Received Sept. 1, 1998; revision received Jan. 14, 1999; accepted March 4, 1999From the Royal Victoria Infirmary, Newcastle, United Kingdom; and the Neurochemical Pathology Unit, Medical Research Council, Newcastle General Hospital. Address reprint requests to Dr. Ballard, Neurochemical Pathology Unit, Medical Research Council, Newcastle General Hospital, Newcastle Upon Tyne NE4 6BE, United Kingdom; c.g.ballard@ncl.ac.uk (e-mail)

 
Ballard C, Gray A, Ayre G: Psychotic symptoms in behavioral disturbances in dementia: a review. Rev Neurol (Paris) (in press)
 
Drevets WC, Rubin EH: Psychotic symptoms and the longitudinal course of senile dementia of the Alzheimer type. Biol Psychiatry  1989; 25:39–48
[PubMed]
[CrossRef]
 
Holroyd S, Sheldon-Keller A: A study of visual hallucinations in Alzheimer’s disease. Am J Geriatr Psychiatry  1995; 3:198–205
 
Dewey ME, Copeland JRM, Lobo A, Saz P, Dia JL: Computerized diagnosis from a standardized history schedule: a preliminary communication about the organic section of the HAS-AGECAT system. Int J Geriatr Psychiatry  1992; 7:443–446
[CrossRef]
 
Devanand DP, Miller L, Marder K, Bell K, Mayeaux R, Stern J: The Columbia University Scale for Psychopathology in Alzheimer’s Disease. Arch Neurol  1992; 49:371–376
[PubMed]
 
Burns A, Jacoby R, Levy R: Psychiatric phenomena in Alzheimer’s disease. Br J Psychiatry  1990; 157:72–76
[PubMed]
[CrossRef]
 
Roth M, Tym E, Mountjoy C, Huppert F, Hendrie H, Verma S, Goddard R: CAMDEX: a standardized instrument for the diagnosis of mental disorder in the elderly with special reference to the early detection of dementia. Br J Psychiatry  1986; 149:698–709
[PubMed]
[CrossRef]
 
McKhann G, Drachman D, Folstein M, Katzman R, Price D, Stadlan EM: Clinical diagnosis of Alzheimer’s disease: report of the NINCDS-ADRDA Work Group under the auspices of the Department of Health and Human Services Task Force on Alzheimer’s Disease. Neurology  1984; 34:939–944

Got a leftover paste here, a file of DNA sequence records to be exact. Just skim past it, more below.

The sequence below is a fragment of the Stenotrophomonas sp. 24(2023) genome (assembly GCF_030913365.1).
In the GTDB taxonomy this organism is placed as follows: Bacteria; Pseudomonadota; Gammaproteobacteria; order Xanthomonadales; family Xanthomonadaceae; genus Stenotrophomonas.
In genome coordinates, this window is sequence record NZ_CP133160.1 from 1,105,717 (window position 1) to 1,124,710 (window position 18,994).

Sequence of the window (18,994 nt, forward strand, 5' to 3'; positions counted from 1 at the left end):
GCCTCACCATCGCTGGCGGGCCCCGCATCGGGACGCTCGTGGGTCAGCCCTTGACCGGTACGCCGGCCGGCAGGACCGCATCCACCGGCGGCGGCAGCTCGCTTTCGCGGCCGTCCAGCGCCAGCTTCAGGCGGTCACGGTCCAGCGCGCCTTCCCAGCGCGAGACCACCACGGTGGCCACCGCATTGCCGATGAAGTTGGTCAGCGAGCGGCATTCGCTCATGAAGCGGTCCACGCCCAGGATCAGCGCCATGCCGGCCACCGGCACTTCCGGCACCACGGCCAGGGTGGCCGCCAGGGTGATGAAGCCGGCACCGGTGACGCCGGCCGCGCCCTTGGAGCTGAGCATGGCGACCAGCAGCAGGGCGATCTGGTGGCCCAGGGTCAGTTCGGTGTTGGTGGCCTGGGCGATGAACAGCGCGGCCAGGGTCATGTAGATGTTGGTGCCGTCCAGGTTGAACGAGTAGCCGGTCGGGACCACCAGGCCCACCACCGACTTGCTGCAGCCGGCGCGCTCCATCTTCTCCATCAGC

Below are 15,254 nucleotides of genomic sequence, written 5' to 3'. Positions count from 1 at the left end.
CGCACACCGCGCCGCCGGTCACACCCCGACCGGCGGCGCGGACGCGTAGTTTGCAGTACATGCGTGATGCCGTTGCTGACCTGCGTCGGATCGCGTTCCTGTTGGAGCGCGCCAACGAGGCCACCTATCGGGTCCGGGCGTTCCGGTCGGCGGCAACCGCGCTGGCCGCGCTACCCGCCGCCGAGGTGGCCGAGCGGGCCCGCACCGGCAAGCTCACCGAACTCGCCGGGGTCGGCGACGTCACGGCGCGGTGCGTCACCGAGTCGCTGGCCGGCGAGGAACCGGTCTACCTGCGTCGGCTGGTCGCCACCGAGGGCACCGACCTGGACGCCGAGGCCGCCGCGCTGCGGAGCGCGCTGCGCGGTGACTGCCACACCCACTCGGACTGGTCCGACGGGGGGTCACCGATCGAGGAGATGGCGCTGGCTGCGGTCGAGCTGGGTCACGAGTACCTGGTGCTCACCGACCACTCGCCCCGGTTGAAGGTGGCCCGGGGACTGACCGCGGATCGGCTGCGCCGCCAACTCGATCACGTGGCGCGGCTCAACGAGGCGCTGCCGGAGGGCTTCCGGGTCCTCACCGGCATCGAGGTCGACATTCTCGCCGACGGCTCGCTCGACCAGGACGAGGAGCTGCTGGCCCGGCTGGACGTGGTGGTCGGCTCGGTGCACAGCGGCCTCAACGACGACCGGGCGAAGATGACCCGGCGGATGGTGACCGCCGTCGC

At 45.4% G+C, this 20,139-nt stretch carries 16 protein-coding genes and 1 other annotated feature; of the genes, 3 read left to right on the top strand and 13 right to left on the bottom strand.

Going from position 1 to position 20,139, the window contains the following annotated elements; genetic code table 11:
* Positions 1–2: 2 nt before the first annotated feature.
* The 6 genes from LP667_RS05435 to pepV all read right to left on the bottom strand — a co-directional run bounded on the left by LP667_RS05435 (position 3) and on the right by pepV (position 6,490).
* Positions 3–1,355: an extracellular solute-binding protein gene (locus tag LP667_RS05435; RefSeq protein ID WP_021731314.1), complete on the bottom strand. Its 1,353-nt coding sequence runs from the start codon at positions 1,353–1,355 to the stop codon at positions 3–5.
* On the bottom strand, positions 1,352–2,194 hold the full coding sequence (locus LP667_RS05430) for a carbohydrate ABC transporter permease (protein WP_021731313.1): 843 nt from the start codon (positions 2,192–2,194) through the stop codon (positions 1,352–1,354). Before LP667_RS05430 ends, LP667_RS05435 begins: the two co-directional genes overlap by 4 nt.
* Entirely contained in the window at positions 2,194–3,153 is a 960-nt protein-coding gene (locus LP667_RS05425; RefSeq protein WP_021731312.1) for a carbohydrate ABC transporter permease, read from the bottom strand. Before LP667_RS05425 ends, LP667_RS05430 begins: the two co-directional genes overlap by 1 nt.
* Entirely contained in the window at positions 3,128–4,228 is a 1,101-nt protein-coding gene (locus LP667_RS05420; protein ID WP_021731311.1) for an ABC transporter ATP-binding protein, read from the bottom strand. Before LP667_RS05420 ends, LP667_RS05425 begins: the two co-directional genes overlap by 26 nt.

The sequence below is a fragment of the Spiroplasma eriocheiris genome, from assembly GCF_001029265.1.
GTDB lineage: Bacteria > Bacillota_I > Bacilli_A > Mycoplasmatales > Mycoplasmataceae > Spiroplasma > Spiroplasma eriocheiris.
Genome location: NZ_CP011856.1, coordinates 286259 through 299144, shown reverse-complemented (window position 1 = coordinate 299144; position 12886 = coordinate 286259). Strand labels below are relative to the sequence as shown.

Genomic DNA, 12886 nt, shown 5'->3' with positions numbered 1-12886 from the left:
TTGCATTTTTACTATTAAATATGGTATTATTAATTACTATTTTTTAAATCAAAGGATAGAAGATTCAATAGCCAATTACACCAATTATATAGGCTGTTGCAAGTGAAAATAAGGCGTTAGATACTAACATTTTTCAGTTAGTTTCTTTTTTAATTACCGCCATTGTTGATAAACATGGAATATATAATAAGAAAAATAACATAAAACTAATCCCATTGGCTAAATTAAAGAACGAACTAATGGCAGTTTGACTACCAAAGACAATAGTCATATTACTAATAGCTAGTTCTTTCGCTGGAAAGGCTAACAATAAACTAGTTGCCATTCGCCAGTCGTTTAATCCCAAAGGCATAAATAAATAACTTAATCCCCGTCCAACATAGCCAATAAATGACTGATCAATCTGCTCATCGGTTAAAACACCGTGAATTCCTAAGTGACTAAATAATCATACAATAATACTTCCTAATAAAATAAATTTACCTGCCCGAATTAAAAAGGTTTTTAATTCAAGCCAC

[PubMed]
 
McKeith IG, Ballard CG, Perry RH, Ince PG, Jaros E, Neill D: Predictive accuracy of clinical diagnostic criteria for dementia with Lewy bodies—a prospective neuropathological validation study (abstract). Neurology 1998; 50(suppl 4):181
 
Sparrow JM, Bron AJ, Brown NAP, Ayliffe W, Hill AR: The Oxford clinical cataract classification and grading system. Int Ophthalmol  1986; 9:207–225
[PubMed]
[CrossRef]
 
Klein R, Davis MD, Magli YL, Segal P, Klein BEK, Hubbard L: The Wisconsin age-related maculopathy grading system. Ophthalmology 1991; 98:1128–  1134
 
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References

Ballard C, Gray A, Ayre G: Psychotic symptoms in behavioral disturbances in dementia: a review. Rev Neurol (Paris) (in press)
 
Drevets WC, Rubin EH: Psychotic symptoms and the longitudinal course of senile dementia of the Alzheimer type. Biol Psychiatry  1989; 25:39–48
[PubMed]
[CrossRef]
 
Holroyd S, Sheldon-Keller A: A study of visual hallucinations in Alzheimer’s disease. Am J Geriatr Psychiatry  1995; 3:198–205
 
Dewey ME, Copeland JRM, Lobo A, Saz P, Dia JL: Computerized diagnosis from a standardized history schedule: a preliminary communication about the organic section of the HAS-AGECAT system. Int J Geriatr Psychiatry  1992; 7:443–446
[CrossRef]
 
Devanand DP, Miller L, Marder K, Bell K, Mayeaux R, Stern J: The Columbia University Scale for Psychopathology in Alzheimer’s Disease. Arch Neurol  1992; 49:371–376
[PubMed]
 
Burns A, Jacoby R, Levy R: Psychiatric phenomena in Alzheimer’s disease. Br J Psychiatry  1990; 157:72–76
[PubMed]
[CrossRef]
 
Roth M, Tym E, Mountjoy C, Huppert F, Hendrie H, Verma S, Goddard R: CAMDEX: a standardized instrument for the diagnosis of mental disorder in the elderly with special reference to the early detection of dementia. Br J Psychiatry  1986; 149:698–709
[PubMed]
[CrossRef]
 
McKhann G, Drachman D, Folstein M, Katzman R, Price D, Stadlan EM: Clinical diagnosis of Alzheimer’s disease: report of the NINCDS-ADRDA Work Group under the auspices of the Department of Health and Human Services Task Force on Alzheimer’s Disease. Neurology  1984; 34:939–944
[PubMed]
 
McKeith IG, Ballard CG, Perry RH, Ince PG, Jaros E, Neill D: Predictive accuracy of clinical diagnostic criteria for dementia with Lewy bodies—a prospective neuropathological validation study (abstract). Neurology 1998; 50(suppl 4):181
 
Sparrow JM, Bron AJ, Brown NAP, Ayliffe W, Hill AR: The Oxford clinical cataract classification and grading system. Int Ophthalmol  1986; 9:207–225
[PubMed]
[CrossRef]
 
Klein R, Davis MD, Magli YL, Segal P, Klein BEK, Hubbard L: The Wisconsin age-related maculopathy grading system. Ophthalmology 1991; 98:1128–  1134